The United States and the European Union will ask other countries to join them in a pledge to lower their emissions of methane, a potent greenhouse gas.

In a letter to Argentine President Alberto Fernández, U.S. President Joe Biden said he would use a meeting on Friday to invite 17 major economies to join a “Global Methane Pledge” to be launched by the time of November’s COP26 climate summit. The Major Economies Forum on Energy and Climate is being co-convened by the EU and U.S.

Countries that join the Global Methane Pledge would promise to cut their methane emissions from energy, agriculture and waste by 30 percent of 2020 levels by the end of the decade, according to documents seen by Reuters

“For the benefit of both present and future generations, I urge you to join me and our fellow leaders in doing our utmost to meet this fateful moment,” Biden wrote to Fernández.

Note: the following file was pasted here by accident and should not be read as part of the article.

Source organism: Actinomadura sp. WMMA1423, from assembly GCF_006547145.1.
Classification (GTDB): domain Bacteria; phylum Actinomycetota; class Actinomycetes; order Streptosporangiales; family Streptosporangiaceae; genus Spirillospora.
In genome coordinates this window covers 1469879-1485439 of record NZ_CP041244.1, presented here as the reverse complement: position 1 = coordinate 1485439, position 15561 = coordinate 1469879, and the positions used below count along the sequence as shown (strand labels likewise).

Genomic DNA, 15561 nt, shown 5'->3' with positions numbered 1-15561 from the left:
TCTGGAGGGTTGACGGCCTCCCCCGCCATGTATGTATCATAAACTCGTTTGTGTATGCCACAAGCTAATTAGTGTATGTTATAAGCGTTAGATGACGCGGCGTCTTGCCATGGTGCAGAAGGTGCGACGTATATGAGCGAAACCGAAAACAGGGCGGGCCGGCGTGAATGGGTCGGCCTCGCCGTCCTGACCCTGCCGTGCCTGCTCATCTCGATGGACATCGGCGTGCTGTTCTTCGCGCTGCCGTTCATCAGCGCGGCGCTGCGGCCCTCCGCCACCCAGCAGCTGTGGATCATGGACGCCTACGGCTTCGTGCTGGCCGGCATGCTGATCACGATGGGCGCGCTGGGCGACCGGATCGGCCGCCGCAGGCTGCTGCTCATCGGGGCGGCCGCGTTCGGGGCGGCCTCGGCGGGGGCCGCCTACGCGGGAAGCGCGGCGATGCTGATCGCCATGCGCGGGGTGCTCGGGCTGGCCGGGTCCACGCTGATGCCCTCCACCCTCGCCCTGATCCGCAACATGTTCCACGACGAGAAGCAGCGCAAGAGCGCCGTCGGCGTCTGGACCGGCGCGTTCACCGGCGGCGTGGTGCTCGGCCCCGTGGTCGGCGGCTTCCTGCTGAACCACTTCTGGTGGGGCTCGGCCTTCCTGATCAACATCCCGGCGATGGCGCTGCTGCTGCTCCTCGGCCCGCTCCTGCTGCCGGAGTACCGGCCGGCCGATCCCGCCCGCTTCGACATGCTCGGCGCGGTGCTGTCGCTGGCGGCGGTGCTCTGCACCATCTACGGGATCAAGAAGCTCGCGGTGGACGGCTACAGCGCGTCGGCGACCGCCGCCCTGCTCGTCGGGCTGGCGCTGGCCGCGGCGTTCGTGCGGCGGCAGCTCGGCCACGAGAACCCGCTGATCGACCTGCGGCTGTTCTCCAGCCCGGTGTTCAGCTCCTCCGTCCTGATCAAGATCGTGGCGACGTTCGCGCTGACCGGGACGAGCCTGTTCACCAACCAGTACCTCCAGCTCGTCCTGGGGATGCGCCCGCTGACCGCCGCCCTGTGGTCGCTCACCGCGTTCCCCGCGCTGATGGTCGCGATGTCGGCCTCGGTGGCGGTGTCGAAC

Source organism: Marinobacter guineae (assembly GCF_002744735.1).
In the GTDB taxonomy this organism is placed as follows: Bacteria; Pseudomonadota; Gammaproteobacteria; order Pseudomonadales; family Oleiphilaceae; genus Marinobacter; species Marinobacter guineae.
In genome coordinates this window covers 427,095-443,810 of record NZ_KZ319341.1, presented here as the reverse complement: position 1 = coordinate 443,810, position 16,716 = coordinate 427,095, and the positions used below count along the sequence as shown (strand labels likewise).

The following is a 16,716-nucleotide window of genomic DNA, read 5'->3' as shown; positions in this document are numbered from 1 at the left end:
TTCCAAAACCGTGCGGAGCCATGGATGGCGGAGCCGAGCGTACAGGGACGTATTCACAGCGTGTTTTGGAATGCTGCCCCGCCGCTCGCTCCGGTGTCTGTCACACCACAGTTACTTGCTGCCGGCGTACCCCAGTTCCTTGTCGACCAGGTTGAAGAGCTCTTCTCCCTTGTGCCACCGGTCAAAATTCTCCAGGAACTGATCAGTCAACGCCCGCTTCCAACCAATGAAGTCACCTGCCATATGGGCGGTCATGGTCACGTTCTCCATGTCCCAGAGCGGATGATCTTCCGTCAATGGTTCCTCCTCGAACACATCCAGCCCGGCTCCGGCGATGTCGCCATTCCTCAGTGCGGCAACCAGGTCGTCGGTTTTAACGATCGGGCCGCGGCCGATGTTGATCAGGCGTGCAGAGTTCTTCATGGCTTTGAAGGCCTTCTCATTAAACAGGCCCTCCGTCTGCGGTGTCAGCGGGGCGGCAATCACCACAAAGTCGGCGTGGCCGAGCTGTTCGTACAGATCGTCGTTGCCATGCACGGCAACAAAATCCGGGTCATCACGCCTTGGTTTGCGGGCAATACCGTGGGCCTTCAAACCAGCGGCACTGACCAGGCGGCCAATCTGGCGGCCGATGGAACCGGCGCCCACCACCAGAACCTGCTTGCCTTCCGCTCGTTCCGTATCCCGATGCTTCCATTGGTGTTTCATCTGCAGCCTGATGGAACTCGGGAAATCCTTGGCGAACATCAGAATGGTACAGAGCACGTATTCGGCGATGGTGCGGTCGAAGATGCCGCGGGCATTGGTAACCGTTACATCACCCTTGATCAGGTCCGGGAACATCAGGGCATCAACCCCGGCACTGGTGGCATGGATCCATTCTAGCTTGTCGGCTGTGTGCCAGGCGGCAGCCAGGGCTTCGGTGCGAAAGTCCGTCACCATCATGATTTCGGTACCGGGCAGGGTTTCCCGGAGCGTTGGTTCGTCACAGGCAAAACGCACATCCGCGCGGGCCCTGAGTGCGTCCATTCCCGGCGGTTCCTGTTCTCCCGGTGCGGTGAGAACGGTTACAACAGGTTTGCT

Both the EU and U.S. are developing plans to deliver the proposed cuts, with the U.S. Environmental Protection Agency due to release its proposed rule this month. Neither the White House nor European Commission responded to requests for comment.

The European Commission will propose new legislation to tackle methane emissions in December. According to an EU assessment, the bloc is already on track to cut its methane emissions by 29 percent below 2005 levels by 2030, but will need to step that up to a range of 35 to 37 percent to meet its climate goals. 

Agriculture — largely the burps of cows and other beasts we eat — is the largest source of industrial methane emissions in the world. Together with landfill and energy, farming makes up 95 percent of all man-made methane emissions, according to the EU.

Methane is a far more powerful greenhouse gas than carbon dioxide, but its effect is relatively short lived — most powerful for just a couple of decades, while CO2 persists and accumulates in the atmosphere for hundreds of years. The EU estimates that cutting global emissions of methane by half by 2050 would shave 0.18 degrees off the rise in global temperatures.

Zack Colman contributed reporting.

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